I wrote this book review for our Kairos magazine, Volume 21, No. 21 (14-27 Nov, 2010).
Peter Kreeft, Between Allah & Jesus: What Christians can learn from Muslims (IVP Books, 2010)
Book Review by David Schütz, Executive Officer of the Ecumenical and Interfaith Commission
Peter Kreeft’s book represents an entirely new approach to writing about the dialogue between Christianity and Islam, and one which I believe is entirely in line with the Catholic insistence that dialogue with those of other faiths is necessary in order to reach understanding of both the positive agreements and the real differences.
Kreeft, a Catholic apologist and teacher of philosophy who has written more than 60 books, takes Muslims and Islam seriously precisely because he takes his Catholic faith seriously. “Between Allah & Jesus” has something positive to say about Islam, and also something to say about how authentic Christianity should engage Muslims. He is clear that there is a war being fought by both Christianity and Islam, but he is equally clear that the common enemy in this war is Western secularism not primarily one another.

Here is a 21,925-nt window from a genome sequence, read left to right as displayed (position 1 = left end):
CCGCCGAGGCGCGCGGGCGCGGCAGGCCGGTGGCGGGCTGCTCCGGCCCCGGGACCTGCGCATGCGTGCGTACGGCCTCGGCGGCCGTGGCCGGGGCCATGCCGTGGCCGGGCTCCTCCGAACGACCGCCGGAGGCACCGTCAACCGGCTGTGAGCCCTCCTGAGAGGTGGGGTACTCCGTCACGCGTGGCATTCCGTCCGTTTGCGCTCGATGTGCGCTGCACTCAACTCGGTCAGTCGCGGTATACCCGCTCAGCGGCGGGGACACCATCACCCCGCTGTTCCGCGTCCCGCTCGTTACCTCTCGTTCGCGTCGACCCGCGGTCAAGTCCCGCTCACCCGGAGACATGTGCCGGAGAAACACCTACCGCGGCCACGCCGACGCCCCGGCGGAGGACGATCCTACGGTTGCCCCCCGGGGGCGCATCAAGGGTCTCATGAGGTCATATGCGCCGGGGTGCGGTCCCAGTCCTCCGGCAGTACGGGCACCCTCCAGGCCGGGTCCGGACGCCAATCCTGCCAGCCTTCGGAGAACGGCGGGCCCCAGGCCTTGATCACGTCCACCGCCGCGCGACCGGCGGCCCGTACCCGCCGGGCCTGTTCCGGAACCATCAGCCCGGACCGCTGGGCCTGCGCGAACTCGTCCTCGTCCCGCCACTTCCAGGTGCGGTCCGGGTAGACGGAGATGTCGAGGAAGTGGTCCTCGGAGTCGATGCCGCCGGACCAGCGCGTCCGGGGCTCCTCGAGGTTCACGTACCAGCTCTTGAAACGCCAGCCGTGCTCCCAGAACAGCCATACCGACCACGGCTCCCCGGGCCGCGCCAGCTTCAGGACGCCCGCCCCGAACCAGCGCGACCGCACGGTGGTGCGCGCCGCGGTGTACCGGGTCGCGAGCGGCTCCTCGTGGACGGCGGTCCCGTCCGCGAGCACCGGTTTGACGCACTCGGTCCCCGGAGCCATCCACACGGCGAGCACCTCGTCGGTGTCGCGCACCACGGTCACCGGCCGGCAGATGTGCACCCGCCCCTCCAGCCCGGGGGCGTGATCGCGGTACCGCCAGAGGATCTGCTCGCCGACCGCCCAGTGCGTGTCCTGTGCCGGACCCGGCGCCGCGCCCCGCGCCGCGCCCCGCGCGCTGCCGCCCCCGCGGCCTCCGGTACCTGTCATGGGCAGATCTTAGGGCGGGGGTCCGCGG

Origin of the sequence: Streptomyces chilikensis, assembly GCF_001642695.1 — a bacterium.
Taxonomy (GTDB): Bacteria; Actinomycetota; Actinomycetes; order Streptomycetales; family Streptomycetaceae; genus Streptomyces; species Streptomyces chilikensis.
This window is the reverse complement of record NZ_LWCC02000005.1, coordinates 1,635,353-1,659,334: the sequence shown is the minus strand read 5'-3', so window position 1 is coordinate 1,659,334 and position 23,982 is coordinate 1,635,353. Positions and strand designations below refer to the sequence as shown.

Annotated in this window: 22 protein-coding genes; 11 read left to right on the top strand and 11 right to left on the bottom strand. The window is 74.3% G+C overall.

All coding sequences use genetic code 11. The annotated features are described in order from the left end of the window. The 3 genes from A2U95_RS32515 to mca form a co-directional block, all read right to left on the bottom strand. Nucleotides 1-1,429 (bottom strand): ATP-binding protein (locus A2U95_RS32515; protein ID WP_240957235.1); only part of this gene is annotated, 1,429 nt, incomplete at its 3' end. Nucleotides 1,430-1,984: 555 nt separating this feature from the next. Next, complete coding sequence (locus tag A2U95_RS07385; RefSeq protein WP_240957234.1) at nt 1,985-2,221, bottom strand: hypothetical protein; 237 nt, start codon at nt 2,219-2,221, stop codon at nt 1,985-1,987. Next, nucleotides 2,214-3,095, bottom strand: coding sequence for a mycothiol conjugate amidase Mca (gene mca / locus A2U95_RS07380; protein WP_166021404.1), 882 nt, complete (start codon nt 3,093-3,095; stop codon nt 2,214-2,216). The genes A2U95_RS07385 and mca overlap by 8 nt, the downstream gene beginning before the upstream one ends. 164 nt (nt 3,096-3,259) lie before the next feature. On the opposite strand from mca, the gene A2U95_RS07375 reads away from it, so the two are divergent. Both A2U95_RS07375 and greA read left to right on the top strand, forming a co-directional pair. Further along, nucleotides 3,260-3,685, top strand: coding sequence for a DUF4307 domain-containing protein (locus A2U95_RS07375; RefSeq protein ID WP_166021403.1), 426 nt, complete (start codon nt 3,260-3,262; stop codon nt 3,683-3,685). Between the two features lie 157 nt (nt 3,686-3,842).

Kreeft achieves this new perspective by the old and (today) little used genre of “literary dialogue”. By putting different points of view into the amounts of different characters, the author is able to present several points of view at once while remaining at arms length from the point he himself is making. The reader overhears the conversation and draws the conclusions.
“Between Allah & Jesus” is set in the context of Boston College, an American Jesuit institution at which Kreeft himself was once a teacher of philosophy. It has four main characters: three students (‘Isa Ben Adam, an orthodox Arab Muslim; Libby, a black feminist Christian; Evan, a conservative evangelical Christian) and a Jesuit priest, Fr Heerema, who is a professor at the College. The dialogues alternate between the characters, but all of them are with the Muslim student, ‘Isa. Kreeft’s characters broach a wide range of issues in morality and theology that are relevant to the dialogue between Christians and Muslims, including war and pacifism, abortion and feminism, prayer, and the identity and nature of God.
By using three different Christian characters, Kreeft shows that our dialogue with Islam does not take place on a single level, but is determined by how Christians themselves interpret and live their own Christian faith. I believe that Kreeft is accurate in his portrayal of ‘Isa’s beliefs, although I would like to test this by giving the book to a Muslim friend for his judgment. What emerges above all is that Muslims can teach Christians the need for the virtue of courage and strength of conviction.
Kreeft has achieved something special with this book. Readers will learn accurate information about Islam, and at the same time learn how to critique some popular myths about Islam and about what Christianity’s proper response to Islam should be.